Georgia president holds talks on 'how to save' the country as U.S., EU and NATO decry 'Russian law'

Georgian President Salome Zurabishvili delivers a speech during an gathering celebrating Europe Day outside her residence in Tbilisi on May 9, 2024. (Photo by Vano SHLAMOV / AFP) (Photo by VANO SHLAMOV/AFP via Getty Images)

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Georgian President Salome Zourabichvili on Wednesday held talks with European ministers to urgently discuss “how to save” the country, shortly after lawmakers adopted a deeply divisive Russia-style foreign influence bill.

The U.S., European Union, NATO and the United Nations have all issued statements expressing concern about Georgia’s new legislation, which opposition lawmakers have denounced as the “Russian law.”

The “foreign agents” bill calls for media outlets, nonprofits and other nongovernmental organizations in the country to register as “pursuing the interests of a foreign power” if they receive more than 20% of their funding from abroad.

Russia, which occupies about 20% of Georgia’s internationally recognized territory, has used similar legislation to crack down on independent news media and activists critical of the Kremlin.

Thousands of protesters have taken to the streets of the capital Tbilisi in recent weeks to voice their opposition to the law, which critics say could jeopardize Georgia’s chances of joining the EU and push the country back into Russia’s orbit.

Georgian lawmakers on Tuesday approved the legislation, with 84 members of the country’s 150-member law-making body voting in favor.

Flanked by visiting foreign ministers from Lithuania, Latvia, Estonia and Iceland, Zourabichvili said from Tbilisi on Wednesday that the country had always fought for independence, and that it would “never go back into Russian hands.”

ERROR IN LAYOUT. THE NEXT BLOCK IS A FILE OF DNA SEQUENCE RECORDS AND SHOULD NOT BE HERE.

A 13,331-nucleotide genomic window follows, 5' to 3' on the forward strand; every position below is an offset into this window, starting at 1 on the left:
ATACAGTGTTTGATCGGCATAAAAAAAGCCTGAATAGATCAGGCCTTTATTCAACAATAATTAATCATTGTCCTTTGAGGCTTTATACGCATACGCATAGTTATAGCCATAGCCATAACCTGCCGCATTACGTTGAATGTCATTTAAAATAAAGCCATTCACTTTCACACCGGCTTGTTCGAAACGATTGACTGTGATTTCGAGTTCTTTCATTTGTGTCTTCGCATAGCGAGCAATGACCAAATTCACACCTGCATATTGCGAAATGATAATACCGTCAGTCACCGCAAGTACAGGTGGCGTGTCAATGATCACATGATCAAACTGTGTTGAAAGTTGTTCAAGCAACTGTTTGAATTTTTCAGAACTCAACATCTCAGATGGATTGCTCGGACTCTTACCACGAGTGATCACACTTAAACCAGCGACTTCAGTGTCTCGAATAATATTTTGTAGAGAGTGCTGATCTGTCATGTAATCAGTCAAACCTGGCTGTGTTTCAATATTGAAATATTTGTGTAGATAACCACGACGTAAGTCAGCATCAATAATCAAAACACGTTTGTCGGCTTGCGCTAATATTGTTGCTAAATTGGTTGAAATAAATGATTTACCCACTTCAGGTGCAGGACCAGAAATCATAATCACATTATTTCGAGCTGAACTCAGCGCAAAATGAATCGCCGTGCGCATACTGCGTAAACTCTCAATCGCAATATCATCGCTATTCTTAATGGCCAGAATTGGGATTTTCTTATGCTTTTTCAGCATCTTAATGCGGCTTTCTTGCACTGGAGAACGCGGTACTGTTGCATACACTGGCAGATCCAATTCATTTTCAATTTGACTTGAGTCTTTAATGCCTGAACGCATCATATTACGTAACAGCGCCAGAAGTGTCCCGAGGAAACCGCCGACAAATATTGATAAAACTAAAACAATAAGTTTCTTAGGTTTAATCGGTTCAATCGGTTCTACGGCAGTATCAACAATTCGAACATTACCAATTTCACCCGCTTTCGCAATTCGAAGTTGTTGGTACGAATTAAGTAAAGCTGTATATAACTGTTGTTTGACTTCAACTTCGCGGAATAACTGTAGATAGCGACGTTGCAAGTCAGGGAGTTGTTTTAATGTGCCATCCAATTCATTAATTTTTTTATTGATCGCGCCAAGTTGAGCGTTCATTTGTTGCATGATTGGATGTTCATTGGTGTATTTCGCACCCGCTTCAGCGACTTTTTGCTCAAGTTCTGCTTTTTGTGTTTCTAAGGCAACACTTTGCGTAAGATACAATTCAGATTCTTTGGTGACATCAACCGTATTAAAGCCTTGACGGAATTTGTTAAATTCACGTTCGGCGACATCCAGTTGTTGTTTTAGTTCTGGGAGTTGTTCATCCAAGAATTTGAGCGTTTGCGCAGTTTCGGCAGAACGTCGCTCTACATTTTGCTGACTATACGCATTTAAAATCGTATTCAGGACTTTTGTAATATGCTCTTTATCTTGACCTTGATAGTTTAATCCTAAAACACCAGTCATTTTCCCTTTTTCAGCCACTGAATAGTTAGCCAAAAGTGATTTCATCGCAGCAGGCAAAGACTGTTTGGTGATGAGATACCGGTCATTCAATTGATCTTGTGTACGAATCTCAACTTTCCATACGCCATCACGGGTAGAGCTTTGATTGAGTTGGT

“On the agenda today is the following issue: how to save Georgia,” Zourabichvili said, according to a translation.

People with Georgian and European Union (EU) flags attend a gathering celebrating Europe Day outside President Salome Zurabishvili’s residence in Tbilisi on May 9, 2024.

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Georgia’s president, a critic of the ruling Georgian Dream government, has said she intends to veto the bill. However, the Parliament can override her veto by holding an additional vote.

Georgian Prime Minister Irakli Kobakhidze has defended the adoption of the foreign influence law, saying it will create “strong guarantees” that ensure long-lasting peace in the country.

“It is impossible for anyone to be against transparency who has read this law and understands that transparency is one of the key European values,” Kobakhidze said Tuesday.

West urges Georgia ‘to change course’

Georgia, which declared independence from the Soviet Union in 1991, was granted EU candidate status in December and has traditionally kept warm relations with the West.

The adoption of the so-called Russian law, which still needs to be enacted, has prompted a flurry of warnings from the U.S., EU and NATO.

“The adoption of this law negatively impacts Georgia’s progress on the EU path,” European Union foreign policy chief Josep Borrell said in a statement Wednesday.

“The choice on the way forward is in Georgia’s hands. We urge the Georgian authorities to withdraw the law, uphold their commitment to the EU path and advance the necessary reforms detailed in the 9 steps. The EU stands ready to continue supporting Georgians working towards a European future,” he added.

The Financial Times reported Wednesday, citing three unnamed EU officials, that the bloc would freeze Georgia’s membership bid if the country enacts the foreign influence bill. A vote to enact the legislation is expected in the coming weeks.

CNBC could not independently verify the report. A spokesperson for the EU has been approached for comment.

People gather at Shota Rustaveli Street to stage protest against ‘transparency of foreign influence’ bill after approval in Tbilisi, Georgia on May 14, 2024.

Anadolu | Anadolu | Getty Images

The U.S. on Tuesday said it was “deeply troubled” by Georgia’s decision to pass the “Kremlin-style ‘foreign agents’ legislation.”

White House press secretary Karine Jean-Pierre said in a briefing that the law would compel the U.S. to “fundamentally reassess” its relationship with Georgia.

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“The Georgian government’s decision to pass legislation on so-called ‘foreign agents’ is a step in the wrong direction and takes Georgia further away from European and Euro-Atlantic integration,” NATO spokesperson Farah Dakhlallah said in a statement Wednesday.

“We urge #Georgia to change course and to respect the right to peaceful protest,” Dakhlallah said via social media platform X.

The United Nations in Georgia said in a statement Tuesday that it “regrets” Georgia’s approval of the foreign influence bill, adding that it poses “threats to freedoms of expression and association.”

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